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Maternal cell phone use in early pregnancy and child's language, communication and motor skills at 3 and 5 years: the Norwegian mother and child cohort study (MoBa).

https://arctichealth.org/en/permalink/ahliterature290064
Source
BMC Public Health. 2017 09 05; 17(1):685
Publication Type
Journal Article
Research Support, N.I.H., Extramural
Research Support, Non-U.S. Gov't
Date
09-05-2017
Author
Eleni Papadopoulou
Margaretha Haugen
Synnve Schjølberg
Per Magnus
Gunnar Brunborg
Martine Vrijheid
Jan Alexander
Author Affiliation
Department of Environmental Exposures and Epidemiology, Division of Infection Control and Environmental Health, Norwegian Institute of Public Health, PO Box 4404, 0403, Oslo, Norway.
Source
BMC Public Health. 2017 09 05; 17(1):685
Date
09-05-2017
Language
English
Publication Type
Journal Article
Research Support, N.I.H., Extramural
Research Support, Non-U.S. Gov't
Keywords
Adult
Cell Phone Use - statistics & numerical data
Child Development
Child, Preschool
Communication
Female
Humans
Language Development
Male
Mothers - psychology - statistics & numerical data
Motor Skills
Norway
Pregnancy
Pregnancy Trimester, First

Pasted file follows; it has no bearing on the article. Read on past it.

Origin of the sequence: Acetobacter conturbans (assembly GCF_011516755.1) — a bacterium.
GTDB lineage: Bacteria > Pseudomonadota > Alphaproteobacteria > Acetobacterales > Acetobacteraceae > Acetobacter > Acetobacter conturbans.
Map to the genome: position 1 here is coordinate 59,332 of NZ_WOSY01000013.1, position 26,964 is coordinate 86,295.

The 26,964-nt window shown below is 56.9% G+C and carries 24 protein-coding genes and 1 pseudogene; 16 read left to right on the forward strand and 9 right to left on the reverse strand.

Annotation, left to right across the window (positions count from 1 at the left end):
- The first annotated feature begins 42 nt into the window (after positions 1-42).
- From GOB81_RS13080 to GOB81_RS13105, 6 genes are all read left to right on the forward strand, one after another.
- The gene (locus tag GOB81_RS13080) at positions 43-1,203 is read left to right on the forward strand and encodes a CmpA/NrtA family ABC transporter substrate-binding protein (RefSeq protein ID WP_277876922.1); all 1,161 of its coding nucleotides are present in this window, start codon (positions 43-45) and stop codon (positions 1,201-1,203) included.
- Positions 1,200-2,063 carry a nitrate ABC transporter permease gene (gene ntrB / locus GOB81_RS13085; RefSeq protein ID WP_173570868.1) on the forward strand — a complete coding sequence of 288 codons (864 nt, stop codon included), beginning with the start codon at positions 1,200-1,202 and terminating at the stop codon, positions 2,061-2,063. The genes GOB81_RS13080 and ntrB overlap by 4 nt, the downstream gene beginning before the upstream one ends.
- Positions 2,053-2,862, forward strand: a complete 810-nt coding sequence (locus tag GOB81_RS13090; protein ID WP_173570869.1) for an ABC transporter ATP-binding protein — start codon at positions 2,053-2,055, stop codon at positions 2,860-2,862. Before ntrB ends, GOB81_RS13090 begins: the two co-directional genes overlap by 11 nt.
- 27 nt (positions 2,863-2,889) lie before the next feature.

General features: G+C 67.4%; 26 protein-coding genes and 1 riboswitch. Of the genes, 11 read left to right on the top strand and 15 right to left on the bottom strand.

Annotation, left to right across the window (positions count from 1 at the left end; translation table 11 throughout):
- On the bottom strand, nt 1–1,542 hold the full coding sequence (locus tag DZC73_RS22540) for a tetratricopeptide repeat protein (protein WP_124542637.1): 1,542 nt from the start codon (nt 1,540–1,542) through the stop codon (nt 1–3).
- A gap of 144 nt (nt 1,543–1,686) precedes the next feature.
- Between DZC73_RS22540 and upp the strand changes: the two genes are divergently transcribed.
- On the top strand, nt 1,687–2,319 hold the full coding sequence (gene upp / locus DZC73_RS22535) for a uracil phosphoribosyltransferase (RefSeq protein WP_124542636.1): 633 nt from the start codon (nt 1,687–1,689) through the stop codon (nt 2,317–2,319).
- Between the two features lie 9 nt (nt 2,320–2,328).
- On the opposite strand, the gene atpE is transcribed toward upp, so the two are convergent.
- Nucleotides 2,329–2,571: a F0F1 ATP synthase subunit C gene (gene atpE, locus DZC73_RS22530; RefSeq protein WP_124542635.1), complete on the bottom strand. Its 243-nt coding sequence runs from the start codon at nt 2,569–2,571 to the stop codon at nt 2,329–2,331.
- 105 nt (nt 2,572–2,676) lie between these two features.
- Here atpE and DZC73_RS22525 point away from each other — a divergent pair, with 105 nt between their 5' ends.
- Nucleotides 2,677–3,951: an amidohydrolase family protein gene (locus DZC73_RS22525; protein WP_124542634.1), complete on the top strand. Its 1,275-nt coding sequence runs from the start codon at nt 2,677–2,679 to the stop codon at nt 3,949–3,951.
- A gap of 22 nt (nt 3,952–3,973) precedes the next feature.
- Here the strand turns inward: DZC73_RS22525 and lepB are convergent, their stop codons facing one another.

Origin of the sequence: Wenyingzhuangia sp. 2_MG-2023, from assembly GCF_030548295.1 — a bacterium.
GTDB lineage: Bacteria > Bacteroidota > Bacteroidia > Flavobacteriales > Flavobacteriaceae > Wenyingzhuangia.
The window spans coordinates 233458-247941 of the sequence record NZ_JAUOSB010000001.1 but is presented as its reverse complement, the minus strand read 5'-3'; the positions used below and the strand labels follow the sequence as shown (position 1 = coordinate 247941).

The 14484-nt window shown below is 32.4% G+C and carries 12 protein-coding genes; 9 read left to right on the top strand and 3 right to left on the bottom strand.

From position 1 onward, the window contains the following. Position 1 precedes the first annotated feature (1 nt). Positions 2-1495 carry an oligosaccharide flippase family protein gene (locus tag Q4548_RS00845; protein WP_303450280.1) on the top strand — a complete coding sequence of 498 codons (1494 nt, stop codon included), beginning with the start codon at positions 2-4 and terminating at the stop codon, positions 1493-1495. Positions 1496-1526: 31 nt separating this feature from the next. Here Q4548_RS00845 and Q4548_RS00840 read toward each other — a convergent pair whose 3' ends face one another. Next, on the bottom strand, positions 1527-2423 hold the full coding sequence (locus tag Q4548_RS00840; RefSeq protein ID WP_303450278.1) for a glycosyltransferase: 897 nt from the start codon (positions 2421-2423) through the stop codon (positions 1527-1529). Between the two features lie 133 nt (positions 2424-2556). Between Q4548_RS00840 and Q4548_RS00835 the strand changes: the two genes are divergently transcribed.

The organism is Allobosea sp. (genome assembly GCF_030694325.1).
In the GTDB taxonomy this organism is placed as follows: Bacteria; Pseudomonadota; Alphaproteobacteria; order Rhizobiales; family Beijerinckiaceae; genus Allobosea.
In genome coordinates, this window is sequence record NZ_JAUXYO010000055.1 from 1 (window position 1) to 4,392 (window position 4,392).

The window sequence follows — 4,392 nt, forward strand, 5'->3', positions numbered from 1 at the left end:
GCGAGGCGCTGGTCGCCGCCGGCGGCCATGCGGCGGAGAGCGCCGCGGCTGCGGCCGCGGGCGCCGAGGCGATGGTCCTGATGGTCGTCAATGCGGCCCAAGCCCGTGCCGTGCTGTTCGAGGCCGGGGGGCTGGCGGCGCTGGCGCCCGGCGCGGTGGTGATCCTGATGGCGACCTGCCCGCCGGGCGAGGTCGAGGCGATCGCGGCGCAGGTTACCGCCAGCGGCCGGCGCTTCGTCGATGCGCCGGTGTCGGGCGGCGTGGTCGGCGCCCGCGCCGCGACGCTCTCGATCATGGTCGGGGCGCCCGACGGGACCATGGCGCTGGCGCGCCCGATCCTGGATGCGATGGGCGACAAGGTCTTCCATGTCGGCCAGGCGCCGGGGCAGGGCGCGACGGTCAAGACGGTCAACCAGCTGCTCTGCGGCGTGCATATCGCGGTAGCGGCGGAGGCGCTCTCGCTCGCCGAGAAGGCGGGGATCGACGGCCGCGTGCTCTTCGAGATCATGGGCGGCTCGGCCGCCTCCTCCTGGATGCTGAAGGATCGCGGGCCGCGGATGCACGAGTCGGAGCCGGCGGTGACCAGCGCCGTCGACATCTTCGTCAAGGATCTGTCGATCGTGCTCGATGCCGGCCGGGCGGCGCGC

Prospective Studies
Risk assessment
Surveys and Questionnaires
Abstract
Cell phone use during pregnancy is a public health concern. We investigated the association between maternal cell phone use in pregnancy and child's language, communication and motor skills at 3 and 5 years.
This prospective study includes 45,389 mother-child pairs, participants of the MoBa, recruited at mid-pregnancy from 1999 to 2008. Maternal frequency of cell phone use in early pregnancy and child language, communication and motor skills at 3 and 5 years, were assessed by questionnaires. Logistic regression was used to estimate the associations.
No cell phone use in early pregnancy was reported by 9.8% of women, while 39%, 46.9% and 4.3% of the women were categorized as low, medium and high cell phone users. Children of cell phone user mothers had 17% (OR = 0.83, 95% CI: 0.77, 0.89) lower adjusted risk of having low sentence complexity at 3 years, compared to children of non-users. The risk was 13%, 22% and 29% lower by low, medium and high maternal cell phone use. Additionally, children of cell phone users had lower risk of low motor skills score at 3 years, compared to children of non-users, but this association was not found at 5 years. We found no association between maternal cell phone use and low communication skills.
We reported a decreased risk of low language and motor skills at three years in relation to prenatal cell phone use, which might be explained by enhanced maternal-child interaction among cell phone users. No evidence of adverse neurodevelopmental effects of prenatal cell phone use was reported.